It’s fun­ny, bleak, and rather sour, cap­tur­ing a time when pubs were over­whelm­ing­ly male, every­one smoked, and the card­board back­ings from which pack­ets of peanuts were sold were items of every­day kitsch erot­i­ca.

Hav­ing recent­ly writ­ten about mas­culin­i­ty, beer and pubs for BEER mag­a­zine (see the lat­est issue here) we found plen­ty to chew on even in these few hun­dred words, and would cer­tain­ly con­sid­er include ‘Drink­ing Men’ in that anthol­o­gy we’re hop­ing some­one will ask us to edit one day.

If you want to read it in the mean­time, it can be found in Gran­ta 25: Mur­der, pub­lished in autumn 1988, which comes with an added bonus: Gra­ham Smith’s grim pho­to por­trait of Mid­dles­brough pubs.

Bristol Pub Guide: Our Advice on Where to Drink

First pub­lished 07.06.2019; updat­ed 07.02.2019

Bristol has a huge number of pubs and bars and an ever-growing number of breweries. If you’re in town for a few days or hours, where should you go to drink?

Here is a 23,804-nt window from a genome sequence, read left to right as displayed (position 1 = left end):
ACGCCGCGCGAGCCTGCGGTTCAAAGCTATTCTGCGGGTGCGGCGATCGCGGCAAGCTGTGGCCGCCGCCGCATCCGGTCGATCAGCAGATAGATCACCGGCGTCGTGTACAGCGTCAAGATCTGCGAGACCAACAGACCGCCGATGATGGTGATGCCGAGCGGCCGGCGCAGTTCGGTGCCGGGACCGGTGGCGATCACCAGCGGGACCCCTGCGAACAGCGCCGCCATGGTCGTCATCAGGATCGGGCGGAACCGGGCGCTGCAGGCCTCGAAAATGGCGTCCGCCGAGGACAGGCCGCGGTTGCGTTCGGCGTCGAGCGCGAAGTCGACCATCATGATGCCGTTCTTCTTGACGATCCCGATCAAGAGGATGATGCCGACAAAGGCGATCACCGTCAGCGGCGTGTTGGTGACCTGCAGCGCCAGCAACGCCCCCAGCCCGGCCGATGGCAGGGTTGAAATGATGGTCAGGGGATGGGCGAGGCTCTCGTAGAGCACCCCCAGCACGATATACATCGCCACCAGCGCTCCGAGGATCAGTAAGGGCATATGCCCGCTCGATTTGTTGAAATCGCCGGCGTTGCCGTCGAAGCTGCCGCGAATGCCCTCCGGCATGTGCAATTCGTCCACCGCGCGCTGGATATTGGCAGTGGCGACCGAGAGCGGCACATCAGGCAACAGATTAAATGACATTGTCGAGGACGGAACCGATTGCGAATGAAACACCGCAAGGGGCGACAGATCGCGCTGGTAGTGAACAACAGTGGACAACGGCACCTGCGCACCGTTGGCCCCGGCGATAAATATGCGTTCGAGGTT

We’ve been asked a few times for advice on this and so decid­ed that, rather than keep typ­ing up the advice in emails and DMs, we’d risk pub­lic humil­i­a­tion, and the fury of local beer geeks and pub­li­cans, by giv­ing it a sort-of per­ma­nent home here.

We haven’t been to every pub in Bris­tol – in fact we’re 203 down with, we think, about anoth­er 150–200 to go – but we’ve vis­it­ed most of those in the city cen­tre, and most sev­er­al times.

In gen­er­al, Bris­tol pubs are pret­ty easy to find, and fair­ly easy to read – chain pubs look like chain pubs, craft bars look like craft bars, and so on – so you won’t go too far wrong fol­low­ing your instincts. There are lots of hid­den gems in the sub­urbs and up side streets, too, so do explore.

And if you want to keep things loose there are some decent crawls: St Michael’s Hill, Glouces­ter Road and King Street all have runs of var­ied and inter­est­ing pubs close togeth­er, one after the oth­er.